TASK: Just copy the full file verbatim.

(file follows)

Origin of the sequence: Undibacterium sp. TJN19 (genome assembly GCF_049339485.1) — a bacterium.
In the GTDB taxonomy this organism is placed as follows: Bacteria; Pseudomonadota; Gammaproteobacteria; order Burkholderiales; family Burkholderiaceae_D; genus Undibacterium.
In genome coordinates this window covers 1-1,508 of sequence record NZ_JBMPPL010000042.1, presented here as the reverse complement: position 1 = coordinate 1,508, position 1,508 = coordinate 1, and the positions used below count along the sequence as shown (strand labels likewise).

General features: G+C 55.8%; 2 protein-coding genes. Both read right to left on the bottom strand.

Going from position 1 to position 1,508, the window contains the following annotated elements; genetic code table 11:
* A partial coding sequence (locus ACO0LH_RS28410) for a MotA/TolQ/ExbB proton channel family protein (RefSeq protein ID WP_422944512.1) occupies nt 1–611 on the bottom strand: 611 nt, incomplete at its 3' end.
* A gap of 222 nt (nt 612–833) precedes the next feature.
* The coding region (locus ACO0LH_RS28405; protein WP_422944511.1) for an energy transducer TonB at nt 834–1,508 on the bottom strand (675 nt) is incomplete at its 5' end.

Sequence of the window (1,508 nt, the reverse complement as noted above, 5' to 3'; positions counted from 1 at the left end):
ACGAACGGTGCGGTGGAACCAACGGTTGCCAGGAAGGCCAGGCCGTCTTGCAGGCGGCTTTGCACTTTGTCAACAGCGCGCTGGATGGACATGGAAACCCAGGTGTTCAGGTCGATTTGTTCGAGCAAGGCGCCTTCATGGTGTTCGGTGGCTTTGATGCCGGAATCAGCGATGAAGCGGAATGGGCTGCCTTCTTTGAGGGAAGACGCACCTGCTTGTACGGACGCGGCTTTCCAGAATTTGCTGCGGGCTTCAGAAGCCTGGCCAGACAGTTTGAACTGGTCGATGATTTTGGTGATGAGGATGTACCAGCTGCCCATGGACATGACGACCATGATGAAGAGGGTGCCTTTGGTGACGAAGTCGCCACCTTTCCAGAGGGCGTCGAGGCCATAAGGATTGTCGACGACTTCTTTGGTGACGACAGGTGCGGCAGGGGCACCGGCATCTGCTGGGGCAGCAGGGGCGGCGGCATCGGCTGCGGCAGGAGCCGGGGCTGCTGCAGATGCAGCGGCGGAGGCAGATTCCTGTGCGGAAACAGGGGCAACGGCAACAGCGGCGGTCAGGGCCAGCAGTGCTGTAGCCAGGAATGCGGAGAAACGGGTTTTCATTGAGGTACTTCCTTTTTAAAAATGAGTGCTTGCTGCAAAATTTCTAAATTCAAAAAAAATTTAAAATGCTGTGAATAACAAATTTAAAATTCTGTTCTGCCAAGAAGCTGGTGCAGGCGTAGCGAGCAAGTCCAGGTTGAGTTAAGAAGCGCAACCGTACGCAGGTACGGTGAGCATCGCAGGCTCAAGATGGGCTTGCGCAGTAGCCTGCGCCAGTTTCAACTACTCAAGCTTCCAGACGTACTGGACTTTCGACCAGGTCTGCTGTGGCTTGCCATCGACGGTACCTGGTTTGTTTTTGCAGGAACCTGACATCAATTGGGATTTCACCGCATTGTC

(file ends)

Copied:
Origin of the sequence: Undibacterium sp. TJN19 (genome assembly GCF_049339485.1) — a bacterium.
In the GTDB taxonomy this organism is placed as follows: Bacteria; Pseudomonadota; Gammaproteobacteria; order Burkholderiales; family Burkholderiaceae_D; genus Undibacterium.
In genome coordinates this window covers 1-1,508 of sequence record NZ_JBMPPL010000042.1, presented here as the reverse complement: position 1 = coordinate 1,508, position 1,508 = coordinate 1, and the positions used below count along the sequence as shown (strand labels likewise).

General features: G+C 55.8%; 2 protein-coding genes. Both read right to left on the bottom strand.

Going from position 1 to position 1,508, the window contains the following annotated elements; genetic code table 11:
* A partial coding sequence (locus ACO0LH_RS28410) for a MotA/TolQ/ExbB proton channel family protein (RefSeq protein ID WP_422944512.1) occupies nt 1–611 on the bottom strand: 611 nt, incomplete at its 3' end.
* A gap of 222 nt (nt 612–833) precedes the next feature.
* The coding region (locus ACO0LH_RS28405; protein WP_422944511.1) for an energy transducer TonB at nt 834–1,508 on the bottom strand (675 nt) is incomplete at its 5' end.

Sequence of the window (1,508 nt, the reverse complement as noted above, 5' to 3'; positions counted from 1 at the left end):
ACGAACGGTGCGGTGGAACCAACGGTTGCCAGGAAGGCCAGGCCGTCTTGCAGGCGGCTTTGCACTTTGTCAACAGCGCGCTGGATGGACATGGAAACCCAGGTGTTCAGGTCGATTTGTTCGAGCAAGGCGCCTTCATGGTGTTCGGTGGCTTTGATGCCGGAATCAGCGATGAAGCGGAATGGGCTGCCTTCTTTGAGGGAAGACGCACCTGCTTGTACGGACGCGGCTTTCCAGAATTTGCTGCGGGCTTCAGAAGCCTGGCCAGACAGTTTGAACTGGTCGATGATTTTGGTGATGAGGATGTACCAGCTGCCCATGGACATGACGACCATGATGAAGAGGGTGCCTTTGGTGACGAAGTCGCCACCTTTCCAGAGGGCGTCGAGGCCATAAGGATTGTCGACGACTTCTTTGGTGACGACAGGTGCGGCAGGGGCACCGGCATCTGCTGGGGCAGCAGGGGCGGCGGCATCGGCTGCGGCAGGAGCCGGGGCTGCTGCAGATGCAGCGGCGGAGGCAGATTCCTGTGCGGAAACAGGGGCAACGGCAACAGCGGCGGTCAGGGCCAGCAGTGCTGTAGCCAGGAATGCGGAGAAACGGGTTTTCATTGAGGTACTTCCTTTTTAAAAATGAGTGCTTGCTGCAAAATTTCTAAATTCAAAAAAAATTTAAAATGCTGTGAATAACAAATTTAAAATTCTGTTCTGCCAAGAAGCTGGTGCAGGCGTAGCGAGCAAGTCCAGGTTGAGTTAAGAAGCGCAACCGTACGCAGGTACGGTGAGCATCGCAGGCTCAAGATGGGCTTGCGCAGTAGCCTGCGCCAGTTTCAACTACTCAAGCTTCCAGACGTACTGGACTTTCGACCAGGTCTGCTGTGGCTTGCCATCGACGGTACCTGGTTTGTTTTTGCAGGAACCTGACATCAATTGGGATTTCACCGCATTGTC